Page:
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Delivering food security from grasslands by understanding the link between root microbial networks and resilient agriculture

People: Manon Longpiere, Diego Garlaschelli Matthias Rillig Evelyn Doyle Elke Eichelmann Yvonne Buckley Saoirse Tracy Fiona Doohan, Jon Yearsley, Tancredi Caruso

Project Description

Irish grassland This project will reveal how plant-microbial biodiversity and productivity in grassland respond to extreme drought and flood. The ultimate goal is restoring and harnessing the microbial networks that support sustainable, resilient and smart food production, which aligns directly with the Smart and Sustainable Food Production and Processing research priority area (Food).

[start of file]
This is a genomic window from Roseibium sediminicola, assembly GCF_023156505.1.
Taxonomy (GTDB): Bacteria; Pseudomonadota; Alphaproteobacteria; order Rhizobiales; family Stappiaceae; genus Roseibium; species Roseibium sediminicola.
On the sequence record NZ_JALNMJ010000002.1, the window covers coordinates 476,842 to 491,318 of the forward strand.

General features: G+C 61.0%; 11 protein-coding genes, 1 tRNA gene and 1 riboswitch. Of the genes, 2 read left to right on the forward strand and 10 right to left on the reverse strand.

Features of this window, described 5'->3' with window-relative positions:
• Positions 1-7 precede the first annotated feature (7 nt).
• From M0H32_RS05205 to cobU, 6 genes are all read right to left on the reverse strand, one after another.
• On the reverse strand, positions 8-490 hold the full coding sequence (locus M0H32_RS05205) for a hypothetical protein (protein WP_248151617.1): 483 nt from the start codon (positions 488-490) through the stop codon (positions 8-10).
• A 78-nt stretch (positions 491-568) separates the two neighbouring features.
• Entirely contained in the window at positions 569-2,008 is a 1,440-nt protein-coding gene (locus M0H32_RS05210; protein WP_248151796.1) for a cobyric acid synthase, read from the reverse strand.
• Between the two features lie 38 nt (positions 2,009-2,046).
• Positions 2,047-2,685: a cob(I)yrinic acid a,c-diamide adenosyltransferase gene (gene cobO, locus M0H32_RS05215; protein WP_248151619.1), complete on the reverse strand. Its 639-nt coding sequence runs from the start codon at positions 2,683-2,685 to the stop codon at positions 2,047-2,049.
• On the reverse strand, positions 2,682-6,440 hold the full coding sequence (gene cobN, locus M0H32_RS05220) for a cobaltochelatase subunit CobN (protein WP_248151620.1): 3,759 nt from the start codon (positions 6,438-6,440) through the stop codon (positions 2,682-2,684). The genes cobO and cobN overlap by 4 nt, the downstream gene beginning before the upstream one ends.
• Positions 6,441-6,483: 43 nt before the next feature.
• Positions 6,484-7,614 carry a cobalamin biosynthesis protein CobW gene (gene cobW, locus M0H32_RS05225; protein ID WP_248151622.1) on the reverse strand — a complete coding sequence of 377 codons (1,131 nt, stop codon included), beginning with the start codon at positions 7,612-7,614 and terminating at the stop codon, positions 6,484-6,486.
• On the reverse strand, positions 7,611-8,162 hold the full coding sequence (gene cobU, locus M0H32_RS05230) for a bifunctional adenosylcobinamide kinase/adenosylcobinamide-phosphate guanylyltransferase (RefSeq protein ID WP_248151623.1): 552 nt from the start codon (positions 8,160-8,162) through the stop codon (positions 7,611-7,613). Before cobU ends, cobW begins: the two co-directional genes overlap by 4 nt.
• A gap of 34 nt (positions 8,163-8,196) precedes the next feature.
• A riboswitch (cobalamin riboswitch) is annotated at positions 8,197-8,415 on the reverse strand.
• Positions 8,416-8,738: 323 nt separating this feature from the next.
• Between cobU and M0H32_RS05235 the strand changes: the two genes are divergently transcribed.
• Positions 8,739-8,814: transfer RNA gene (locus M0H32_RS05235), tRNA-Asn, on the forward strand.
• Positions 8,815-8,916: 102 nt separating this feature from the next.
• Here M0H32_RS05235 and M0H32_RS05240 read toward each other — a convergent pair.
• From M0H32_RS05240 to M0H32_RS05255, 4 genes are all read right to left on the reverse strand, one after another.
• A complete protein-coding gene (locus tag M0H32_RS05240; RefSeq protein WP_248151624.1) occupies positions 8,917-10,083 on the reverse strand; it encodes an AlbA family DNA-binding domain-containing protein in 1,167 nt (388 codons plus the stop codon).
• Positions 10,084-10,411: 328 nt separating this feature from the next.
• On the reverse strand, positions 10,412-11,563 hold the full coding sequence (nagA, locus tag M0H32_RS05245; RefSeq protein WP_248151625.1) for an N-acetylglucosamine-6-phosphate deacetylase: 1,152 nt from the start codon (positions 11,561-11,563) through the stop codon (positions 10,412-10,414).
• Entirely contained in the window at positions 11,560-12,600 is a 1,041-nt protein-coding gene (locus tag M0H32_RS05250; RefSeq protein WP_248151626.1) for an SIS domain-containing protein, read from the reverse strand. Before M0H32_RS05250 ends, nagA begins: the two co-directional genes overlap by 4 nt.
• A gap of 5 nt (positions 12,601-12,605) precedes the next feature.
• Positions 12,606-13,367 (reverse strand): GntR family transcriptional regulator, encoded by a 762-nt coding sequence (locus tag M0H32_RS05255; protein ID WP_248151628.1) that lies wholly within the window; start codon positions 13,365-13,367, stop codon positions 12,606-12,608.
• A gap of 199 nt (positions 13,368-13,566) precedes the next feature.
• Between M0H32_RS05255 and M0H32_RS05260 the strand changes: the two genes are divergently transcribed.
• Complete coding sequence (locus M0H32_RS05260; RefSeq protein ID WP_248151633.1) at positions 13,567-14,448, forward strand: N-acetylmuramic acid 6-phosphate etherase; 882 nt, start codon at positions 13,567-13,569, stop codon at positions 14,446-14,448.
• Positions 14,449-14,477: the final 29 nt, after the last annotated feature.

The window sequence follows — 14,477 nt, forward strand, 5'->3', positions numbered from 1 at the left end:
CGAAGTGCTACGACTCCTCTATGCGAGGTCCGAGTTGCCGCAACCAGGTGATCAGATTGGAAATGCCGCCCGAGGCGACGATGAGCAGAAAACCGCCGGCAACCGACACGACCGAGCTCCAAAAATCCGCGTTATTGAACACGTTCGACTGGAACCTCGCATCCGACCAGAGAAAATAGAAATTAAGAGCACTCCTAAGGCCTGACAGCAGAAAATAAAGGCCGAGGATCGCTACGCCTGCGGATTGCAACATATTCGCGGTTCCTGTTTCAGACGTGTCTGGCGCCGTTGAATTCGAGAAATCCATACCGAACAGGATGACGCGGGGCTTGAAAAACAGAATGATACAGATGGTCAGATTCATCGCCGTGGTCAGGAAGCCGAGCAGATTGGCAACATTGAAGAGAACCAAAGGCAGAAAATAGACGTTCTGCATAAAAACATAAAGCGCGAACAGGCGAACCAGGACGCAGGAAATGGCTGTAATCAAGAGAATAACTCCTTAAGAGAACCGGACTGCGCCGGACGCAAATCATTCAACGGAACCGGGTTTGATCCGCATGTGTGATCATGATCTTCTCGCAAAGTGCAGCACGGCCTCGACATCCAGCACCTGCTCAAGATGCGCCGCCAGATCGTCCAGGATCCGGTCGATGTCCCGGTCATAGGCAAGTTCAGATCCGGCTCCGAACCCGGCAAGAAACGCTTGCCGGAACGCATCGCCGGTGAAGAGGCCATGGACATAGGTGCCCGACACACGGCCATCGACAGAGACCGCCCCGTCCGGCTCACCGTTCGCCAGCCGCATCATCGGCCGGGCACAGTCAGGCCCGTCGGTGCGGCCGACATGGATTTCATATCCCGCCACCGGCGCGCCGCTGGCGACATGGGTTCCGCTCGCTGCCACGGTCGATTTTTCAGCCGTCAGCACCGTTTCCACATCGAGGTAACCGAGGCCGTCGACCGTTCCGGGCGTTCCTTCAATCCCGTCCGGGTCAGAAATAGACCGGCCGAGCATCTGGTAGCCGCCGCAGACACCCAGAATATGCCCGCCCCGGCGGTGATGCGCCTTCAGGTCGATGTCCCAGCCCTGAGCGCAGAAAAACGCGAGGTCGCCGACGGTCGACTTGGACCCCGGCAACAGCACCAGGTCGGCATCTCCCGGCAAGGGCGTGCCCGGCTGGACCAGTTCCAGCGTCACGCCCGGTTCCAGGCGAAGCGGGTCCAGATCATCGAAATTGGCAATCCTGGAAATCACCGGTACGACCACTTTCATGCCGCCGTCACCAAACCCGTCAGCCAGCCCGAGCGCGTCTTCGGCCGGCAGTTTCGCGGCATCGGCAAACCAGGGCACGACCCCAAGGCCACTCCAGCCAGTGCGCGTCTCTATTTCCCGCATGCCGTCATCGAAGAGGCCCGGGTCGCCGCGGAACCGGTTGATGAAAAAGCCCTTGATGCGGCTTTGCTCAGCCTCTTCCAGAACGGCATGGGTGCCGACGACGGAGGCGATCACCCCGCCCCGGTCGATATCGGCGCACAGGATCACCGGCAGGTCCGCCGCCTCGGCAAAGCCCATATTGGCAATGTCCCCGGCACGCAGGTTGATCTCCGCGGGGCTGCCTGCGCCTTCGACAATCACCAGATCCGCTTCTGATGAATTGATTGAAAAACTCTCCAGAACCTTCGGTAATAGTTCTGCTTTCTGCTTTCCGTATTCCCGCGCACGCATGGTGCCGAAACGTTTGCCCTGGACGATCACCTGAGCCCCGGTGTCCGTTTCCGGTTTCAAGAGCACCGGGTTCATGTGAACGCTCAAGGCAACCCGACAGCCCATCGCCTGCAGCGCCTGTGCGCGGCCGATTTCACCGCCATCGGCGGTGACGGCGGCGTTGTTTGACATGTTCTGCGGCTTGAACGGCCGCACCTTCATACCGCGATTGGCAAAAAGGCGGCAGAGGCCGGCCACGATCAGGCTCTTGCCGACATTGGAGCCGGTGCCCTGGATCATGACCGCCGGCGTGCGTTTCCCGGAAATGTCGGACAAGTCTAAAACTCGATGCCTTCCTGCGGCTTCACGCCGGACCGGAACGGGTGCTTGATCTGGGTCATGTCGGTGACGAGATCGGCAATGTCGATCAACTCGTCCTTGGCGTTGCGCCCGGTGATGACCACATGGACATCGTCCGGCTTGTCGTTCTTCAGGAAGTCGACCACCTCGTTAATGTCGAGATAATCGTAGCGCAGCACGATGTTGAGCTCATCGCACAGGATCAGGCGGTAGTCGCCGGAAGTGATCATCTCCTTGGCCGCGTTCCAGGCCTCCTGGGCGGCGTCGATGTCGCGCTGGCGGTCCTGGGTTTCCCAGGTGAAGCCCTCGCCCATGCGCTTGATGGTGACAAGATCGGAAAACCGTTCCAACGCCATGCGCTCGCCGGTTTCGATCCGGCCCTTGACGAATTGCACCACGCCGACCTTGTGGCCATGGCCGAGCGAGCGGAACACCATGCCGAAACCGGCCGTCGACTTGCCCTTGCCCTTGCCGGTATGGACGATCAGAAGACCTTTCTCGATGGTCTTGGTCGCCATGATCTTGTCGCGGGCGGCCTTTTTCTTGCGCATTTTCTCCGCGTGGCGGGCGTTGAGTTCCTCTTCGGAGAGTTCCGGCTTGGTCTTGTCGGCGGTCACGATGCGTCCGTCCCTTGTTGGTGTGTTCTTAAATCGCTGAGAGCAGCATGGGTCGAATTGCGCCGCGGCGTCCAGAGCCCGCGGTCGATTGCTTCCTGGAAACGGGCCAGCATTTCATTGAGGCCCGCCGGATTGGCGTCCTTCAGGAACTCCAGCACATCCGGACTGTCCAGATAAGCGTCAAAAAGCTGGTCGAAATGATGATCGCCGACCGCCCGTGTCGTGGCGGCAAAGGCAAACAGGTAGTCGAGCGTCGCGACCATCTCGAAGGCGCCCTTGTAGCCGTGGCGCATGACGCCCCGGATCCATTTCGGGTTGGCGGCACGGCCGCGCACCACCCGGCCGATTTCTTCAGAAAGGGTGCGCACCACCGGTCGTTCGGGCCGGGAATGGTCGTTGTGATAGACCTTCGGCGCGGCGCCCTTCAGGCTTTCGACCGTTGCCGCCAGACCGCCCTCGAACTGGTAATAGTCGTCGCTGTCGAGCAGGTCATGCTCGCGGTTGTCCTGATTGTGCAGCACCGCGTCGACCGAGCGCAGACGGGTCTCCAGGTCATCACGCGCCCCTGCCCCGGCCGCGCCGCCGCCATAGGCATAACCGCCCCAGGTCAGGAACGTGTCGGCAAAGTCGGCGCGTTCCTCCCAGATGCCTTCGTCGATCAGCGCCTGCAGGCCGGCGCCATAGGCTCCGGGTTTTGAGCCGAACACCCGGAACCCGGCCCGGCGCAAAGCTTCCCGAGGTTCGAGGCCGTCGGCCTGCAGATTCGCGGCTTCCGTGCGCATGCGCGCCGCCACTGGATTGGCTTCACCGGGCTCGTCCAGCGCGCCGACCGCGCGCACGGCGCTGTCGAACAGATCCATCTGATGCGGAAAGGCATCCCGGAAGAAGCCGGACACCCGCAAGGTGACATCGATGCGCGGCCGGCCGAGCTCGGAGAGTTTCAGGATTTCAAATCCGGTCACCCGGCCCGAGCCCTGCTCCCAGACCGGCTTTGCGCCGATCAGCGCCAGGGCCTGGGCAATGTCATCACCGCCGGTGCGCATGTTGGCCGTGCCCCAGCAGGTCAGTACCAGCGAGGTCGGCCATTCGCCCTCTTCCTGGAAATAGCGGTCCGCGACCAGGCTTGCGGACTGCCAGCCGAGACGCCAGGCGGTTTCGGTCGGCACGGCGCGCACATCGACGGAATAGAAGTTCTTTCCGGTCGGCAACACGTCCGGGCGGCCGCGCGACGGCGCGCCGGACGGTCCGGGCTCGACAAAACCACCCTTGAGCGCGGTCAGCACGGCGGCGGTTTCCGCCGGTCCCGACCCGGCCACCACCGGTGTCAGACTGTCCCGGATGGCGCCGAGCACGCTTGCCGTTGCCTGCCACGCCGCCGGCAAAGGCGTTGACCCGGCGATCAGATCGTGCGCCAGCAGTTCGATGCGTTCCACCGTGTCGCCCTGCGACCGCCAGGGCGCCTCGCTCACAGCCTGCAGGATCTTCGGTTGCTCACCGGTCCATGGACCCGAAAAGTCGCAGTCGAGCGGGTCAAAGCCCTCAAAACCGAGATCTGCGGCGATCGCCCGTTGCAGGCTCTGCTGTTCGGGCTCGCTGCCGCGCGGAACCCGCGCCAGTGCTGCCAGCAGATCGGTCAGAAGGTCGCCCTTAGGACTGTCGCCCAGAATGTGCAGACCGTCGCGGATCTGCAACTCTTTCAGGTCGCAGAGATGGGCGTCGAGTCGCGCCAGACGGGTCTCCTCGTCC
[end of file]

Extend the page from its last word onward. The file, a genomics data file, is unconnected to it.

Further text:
Microbes, still insufficiently investigated in Ireland and beyond, are explicitly considered a research priority as they arguably represent not only most of terrestrial biological diversity but also the central biological engine that supports ecosystem productivity. The focus of the proposal on plant-microbial networks and the link between biodiversity, productivity and roots in grasslands is motivated by the call of the "Agri-Food Strategy to 2030 (DAFM)" and "FoodWise 2025" to understand and restore Irish biodiversity in support of a more resilient agri-food sector. In that spirit, this proposal will directly investigate the core of grassland biodiversity, namely plant and microbial communities. These two communities together generate the biomass that underpins food production in grasslands. More broadly, this proposal will produce a general baseline of root-microbial biodiversity. This baseline is needed to develop solutions to the major issue of managing plants and soils under increasingly unpredictable and frequent extreme flood and drought. The oriented basic research of the proposal thus aligns with the broad legal remit of SFI, directly linking to the future technological applications invoked by the Frontiers for the Future Programme and the strategic visions for the food security of Ireland and Europe.